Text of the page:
As Maine educators, we share a passion for personal finance education, a subject that is taking off nationally. Not only is it growing like wildfire, but those who teach it and learn it often say it is the most important course they have taken in high school.

Students love this course because it is relevant to their lives, regardless of their paths after high school. They learn practical skills like how credit scores are calculated, saving strategies and how to file taxes, but they also establish sound long-term investing mindsets and discuss how to manage the pesky social pressures we all face to buy the newest stuff. It’s everything most adults wish they had learned in high school.

Here’s a few arguments for why personal finance should be a graduation requirement for all high school students in Maine, and throughout the U.S.

We both teach or have taught personal finance. We have been involved in Maine Jump$tart Coalition, a community of teachers and education advocates who champion the simple idea that all young Mainers deserve to develop financial literacy skills before they reach the real world. We gather for professional development events, networking, and sharing best practices for the classroom.

Personal finance education has a multi-generational impact, as students and families share the impact this learning has had on them. As we greet parents at open houses at the start of a school year, we tell them about the course, and parents are thrilled that their children would be learning personal finance information, as many of them had not been afforded that opportunity when they were younger.

Students are excited to learn “how to be an adult” when it comes to money. It’s extremely rewarding that students report that they go home to have financial discussions with their parents, and many of them even started their own savings accounts. At year’s end, they often speak about how they know now how to make better financial decisions, use credit cards correctly and invest for the future.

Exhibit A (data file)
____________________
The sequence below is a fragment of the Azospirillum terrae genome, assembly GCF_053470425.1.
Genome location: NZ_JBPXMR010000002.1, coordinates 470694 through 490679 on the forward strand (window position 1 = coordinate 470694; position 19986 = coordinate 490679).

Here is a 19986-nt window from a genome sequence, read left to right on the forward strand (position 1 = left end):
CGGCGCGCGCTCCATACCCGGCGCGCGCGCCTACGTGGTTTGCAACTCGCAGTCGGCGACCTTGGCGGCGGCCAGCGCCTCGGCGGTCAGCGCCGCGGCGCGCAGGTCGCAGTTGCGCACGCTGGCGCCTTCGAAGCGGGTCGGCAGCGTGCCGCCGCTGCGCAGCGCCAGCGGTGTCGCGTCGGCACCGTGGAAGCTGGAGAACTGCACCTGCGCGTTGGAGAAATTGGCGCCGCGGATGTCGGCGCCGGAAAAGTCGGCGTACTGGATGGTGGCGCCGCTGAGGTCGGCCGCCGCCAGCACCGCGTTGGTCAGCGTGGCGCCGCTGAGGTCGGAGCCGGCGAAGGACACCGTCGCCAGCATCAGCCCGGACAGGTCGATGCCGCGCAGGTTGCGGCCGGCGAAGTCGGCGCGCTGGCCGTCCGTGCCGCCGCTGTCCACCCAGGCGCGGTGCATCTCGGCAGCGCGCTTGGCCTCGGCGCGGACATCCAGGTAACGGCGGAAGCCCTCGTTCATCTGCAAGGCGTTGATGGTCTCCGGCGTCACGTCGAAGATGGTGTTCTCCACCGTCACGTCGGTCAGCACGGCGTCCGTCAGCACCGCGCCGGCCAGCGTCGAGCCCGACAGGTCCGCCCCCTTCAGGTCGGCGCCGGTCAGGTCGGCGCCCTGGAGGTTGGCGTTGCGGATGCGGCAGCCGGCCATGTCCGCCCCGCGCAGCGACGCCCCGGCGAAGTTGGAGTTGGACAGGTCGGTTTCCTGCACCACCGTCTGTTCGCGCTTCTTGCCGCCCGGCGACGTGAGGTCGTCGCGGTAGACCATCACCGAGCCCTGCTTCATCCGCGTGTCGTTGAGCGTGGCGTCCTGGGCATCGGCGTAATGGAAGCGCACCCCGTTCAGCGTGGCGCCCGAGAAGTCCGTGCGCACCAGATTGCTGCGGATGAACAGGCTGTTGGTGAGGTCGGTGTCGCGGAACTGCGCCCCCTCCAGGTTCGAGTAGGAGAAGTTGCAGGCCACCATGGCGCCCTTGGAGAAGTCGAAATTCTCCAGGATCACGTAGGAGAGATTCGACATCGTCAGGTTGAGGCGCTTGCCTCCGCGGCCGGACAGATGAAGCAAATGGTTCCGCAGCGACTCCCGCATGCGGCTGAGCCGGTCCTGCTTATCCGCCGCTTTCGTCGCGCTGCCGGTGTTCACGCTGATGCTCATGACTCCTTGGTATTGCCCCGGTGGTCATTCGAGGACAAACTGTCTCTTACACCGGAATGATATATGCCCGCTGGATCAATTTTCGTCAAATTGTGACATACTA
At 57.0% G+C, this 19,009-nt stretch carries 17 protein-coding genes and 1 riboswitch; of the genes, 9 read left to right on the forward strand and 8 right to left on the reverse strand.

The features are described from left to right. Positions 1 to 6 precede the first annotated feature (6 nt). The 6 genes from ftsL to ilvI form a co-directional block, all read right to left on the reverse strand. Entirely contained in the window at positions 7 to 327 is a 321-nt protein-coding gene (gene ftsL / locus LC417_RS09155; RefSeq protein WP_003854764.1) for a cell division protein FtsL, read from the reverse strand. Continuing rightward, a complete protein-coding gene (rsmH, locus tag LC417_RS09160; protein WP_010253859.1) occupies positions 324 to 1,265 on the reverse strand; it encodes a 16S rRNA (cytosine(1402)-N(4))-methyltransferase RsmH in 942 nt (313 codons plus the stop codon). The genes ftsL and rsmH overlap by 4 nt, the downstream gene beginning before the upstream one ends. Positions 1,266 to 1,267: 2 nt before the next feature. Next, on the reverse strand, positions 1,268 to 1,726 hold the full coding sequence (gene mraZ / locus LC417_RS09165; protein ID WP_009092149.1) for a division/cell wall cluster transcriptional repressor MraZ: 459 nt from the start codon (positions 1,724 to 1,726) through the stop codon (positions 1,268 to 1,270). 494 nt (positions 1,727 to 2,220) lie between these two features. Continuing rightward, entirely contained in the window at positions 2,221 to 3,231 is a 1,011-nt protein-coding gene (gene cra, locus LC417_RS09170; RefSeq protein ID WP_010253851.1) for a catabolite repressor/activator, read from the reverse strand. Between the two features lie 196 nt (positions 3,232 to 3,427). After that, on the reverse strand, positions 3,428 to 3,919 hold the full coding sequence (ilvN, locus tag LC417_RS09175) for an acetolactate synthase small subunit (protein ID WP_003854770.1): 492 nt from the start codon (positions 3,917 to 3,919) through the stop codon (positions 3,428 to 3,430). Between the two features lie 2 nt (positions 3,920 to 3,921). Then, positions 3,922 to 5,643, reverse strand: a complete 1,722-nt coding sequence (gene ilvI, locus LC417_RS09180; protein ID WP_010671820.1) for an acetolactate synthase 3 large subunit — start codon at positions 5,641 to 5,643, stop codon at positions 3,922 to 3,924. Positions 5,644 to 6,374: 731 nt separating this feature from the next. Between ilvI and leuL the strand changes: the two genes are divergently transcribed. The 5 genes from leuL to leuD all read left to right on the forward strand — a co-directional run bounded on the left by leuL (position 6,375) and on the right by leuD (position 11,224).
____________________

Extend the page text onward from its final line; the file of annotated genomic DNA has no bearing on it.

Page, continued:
Imagine if every high school student in Maine had not just a quick overview embedded in another course, as is currently required, but also could instead take an entire course in money management.

Soon, we may not have to imagine this! If signed into law, Maine’s bipartisan bill, L.D. 1284, would guarantee that all Maine high schoolers take a standalone course of at least one semester before graduation. The bill is authored by Sen. Matthea Daughtry.

In an April nonpartisan poll conducted by the firm Public Policy Polling, 83 percent of our state’s voters said they “think all high school students should be guaranteed to take a basic course in personal finance,” and 84 percent said this bill’s passage is an urgent need.

Maine lawmakers can also review a robust and growing body of research that supports voters’ wishes and shows that students who take standalone personal finance courses in school end up managing their money better as adults. The course results in less debt, higher credit scores, greater personal income and a better quality of life overall. The same cannot be said for embedding this instruction in a rushed manner within another course.

Currently, there are 77 bills pending in 27 states in support of personal finance education. Since 2018, the number of states requiring all high school students take a standalone personal finance course before graduation has more than tripled, from five states to 18 states.

Maine can, and should, be the 19th state to adopt this common-sense policy. L.D. 1284 represents our best chance to give future generations of Mainers the skills and confidence to manage their money wisely. Let’s give Maine high schoolers the upper hand financially!

Fueled by real-world relevance, personal finance has steadily grown in popularity at our school. We are proud that it is a standalone course required for all Central Aroostook students for graduation. We are one of just a handful of schools in the state that has this guarantee for all our students..

It’s time to give all Maine students the upper hand financially.

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